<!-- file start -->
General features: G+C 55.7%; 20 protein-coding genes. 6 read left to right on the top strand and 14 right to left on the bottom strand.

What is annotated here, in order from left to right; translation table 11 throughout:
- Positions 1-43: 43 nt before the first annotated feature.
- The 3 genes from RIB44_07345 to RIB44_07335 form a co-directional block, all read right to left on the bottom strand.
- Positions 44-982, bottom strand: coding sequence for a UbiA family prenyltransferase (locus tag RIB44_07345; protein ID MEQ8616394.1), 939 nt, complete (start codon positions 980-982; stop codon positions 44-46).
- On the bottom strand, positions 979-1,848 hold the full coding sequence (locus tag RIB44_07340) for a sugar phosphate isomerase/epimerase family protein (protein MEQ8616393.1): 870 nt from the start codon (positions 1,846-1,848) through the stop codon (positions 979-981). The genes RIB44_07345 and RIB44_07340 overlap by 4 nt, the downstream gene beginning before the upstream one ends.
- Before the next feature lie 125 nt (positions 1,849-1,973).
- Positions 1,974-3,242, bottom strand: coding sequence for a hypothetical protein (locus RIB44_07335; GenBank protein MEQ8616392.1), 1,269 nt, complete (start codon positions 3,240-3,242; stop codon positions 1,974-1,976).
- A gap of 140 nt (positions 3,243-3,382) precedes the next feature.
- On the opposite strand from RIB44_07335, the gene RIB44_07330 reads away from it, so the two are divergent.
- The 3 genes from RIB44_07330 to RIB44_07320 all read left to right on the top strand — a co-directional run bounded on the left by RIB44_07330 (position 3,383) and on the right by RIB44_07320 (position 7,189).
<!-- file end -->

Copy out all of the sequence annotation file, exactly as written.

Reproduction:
General features: G+C 55.7%; 20 protein-coding genes. 6 read left to right on the top strand and 14 right to left on the bottom strand.

What is annotated here, in order from left to right; translation table 11 throughout:
- Positions 1-43: 43 nt before the first annotated feature.
- The 3 genes from RIB44_07345 to RIB44_07335 form a co-directional block, all read right to left on the bottom strand.
- Positions 44-982, bottom strand: coding sequence for a UbiA family prenyltransferase (locus tag RIB44_07345; protein ID MEQ8616394.1), 939 nt, complete (start codon positions 980-982; stop codon positions 44-46).
- On the bottom strand, positions 979-1,848 hold the full coding sequence (locus tag RIB44_07340) for a sugar phosphate isomerase/epimerase family protein (protein MEQ8616393.1): 870 nt from the start codon (positions 1,846-1,848) through the stop codon (positions 979-981). The genes RIB44_07345 and RIB44_07340 overlap by 4 nt, the downstream gene beginning before the upstream one ends.
- Before the next feature lie 125 nt (positions 1,849-1,973).
- Positions 1,974-3,242, bottom strand: coding sequence for a hypothetical protein (locus RIB44_07335; GenBank protein MEQ8616392.1), 1,269 nt, complete (start codon positions 3,240-3,242; stop codon positions 1,974-1,976).
- A gap of 140 nt (positions 3,243-3,382) precedes the next feature.
- On the opposite strand from RIB44_07335, the gene RIB44_07330 reads away from it, so the two are divergent.
- The 3 genes from RIB44_07330 to RIB44_07320 all read left to right on the top strand — a co-directional run bounded on the left by RIB44_07330 (position 3,383) and on the right by RIB44_07320 (position 7,189).